My feet were very unhappy about all the activity of today, however, I was happy to experience business models that stood in opposition to those we have previously explored on this trip. Our first visit was to the Florentine leather school, which started as a way to impart trade knowledge onto WWII orphans but has since become a way of passing on the artisan leather trade. It was an interesting business plan because it revolved more around the goal of fostering an artistic community rather than efficiency and profit, but of course still recognized cost effectiveness in the form of reused materials, such as recycling scrap gold and leather.
We transitioned from this to the Gucci museum, which was really not my cup of tea. I realized from our visit that Gucci’s main job was marketing, and that was their position in the supply chain, which I had not thought about before. Thus even though the marketing strategy itself was not designed to appeal to me, I was able to appreciate the techniques that are essential to their role of creating a desirable brand among high-end shoppers. One notable marketing style was that of Gucci’s luggage line, which advertised a traveling lifestyle as opposed to a single product. By marketing a luxury lifestyle to clients, Gucci is able to sell them a variety of home products of which I was previously unaware.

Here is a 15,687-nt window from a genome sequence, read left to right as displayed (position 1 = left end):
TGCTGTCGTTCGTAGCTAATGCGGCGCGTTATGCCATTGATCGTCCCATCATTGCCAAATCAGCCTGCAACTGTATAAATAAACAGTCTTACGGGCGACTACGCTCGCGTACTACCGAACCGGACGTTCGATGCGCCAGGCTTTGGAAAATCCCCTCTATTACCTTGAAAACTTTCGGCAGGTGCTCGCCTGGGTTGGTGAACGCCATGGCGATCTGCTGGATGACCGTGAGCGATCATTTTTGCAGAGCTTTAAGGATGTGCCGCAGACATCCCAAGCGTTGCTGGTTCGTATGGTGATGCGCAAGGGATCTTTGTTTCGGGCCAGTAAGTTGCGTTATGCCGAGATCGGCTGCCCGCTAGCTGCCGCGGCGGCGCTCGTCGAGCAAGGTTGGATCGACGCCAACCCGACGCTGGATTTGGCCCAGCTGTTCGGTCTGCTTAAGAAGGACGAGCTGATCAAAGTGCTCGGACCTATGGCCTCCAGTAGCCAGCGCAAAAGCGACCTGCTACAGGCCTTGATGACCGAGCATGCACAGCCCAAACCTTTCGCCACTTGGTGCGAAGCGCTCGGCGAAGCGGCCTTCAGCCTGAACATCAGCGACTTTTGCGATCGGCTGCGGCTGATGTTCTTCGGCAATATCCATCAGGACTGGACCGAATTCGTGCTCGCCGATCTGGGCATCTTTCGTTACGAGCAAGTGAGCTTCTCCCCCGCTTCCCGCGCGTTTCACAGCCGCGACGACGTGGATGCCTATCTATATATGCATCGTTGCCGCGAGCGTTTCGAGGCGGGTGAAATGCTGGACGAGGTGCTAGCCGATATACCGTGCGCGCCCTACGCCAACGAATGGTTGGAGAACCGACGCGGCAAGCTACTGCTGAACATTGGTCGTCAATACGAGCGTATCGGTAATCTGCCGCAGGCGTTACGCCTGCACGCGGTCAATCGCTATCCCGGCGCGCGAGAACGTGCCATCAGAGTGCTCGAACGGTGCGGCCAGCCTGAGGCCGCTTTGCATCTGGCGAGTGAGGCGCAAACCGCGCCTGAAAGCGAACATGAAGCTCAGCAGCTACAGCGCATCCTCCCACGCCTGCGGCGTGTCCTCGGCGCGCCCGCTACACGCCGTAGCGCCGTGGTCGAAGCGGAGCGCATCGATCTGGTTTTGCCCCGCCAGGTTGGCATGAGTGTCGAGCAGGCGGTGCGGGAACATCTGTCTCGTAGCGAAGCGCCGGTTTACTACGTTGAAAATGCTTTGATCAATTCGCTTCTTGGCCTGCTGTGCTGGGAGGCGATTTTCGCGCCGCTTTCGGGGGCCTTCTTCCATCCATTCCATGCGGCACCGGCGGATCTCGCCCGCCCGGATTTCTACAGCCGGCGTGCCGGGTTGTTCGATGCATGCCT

Finally, we visited the Gallileo museum, which displayed various scientific instruments and tools which I found very interesting. I was particularly fascinated by a whole room of physics demonstrations once used in classrooms. The woodwork and glasswork techniques involved in these pieces were truely remarkable.
Having three activities in one day made this a very fulfilling part of the trip. However, I am very much looking forward to a relatively relaxing day tomorrow, with only one planned activity.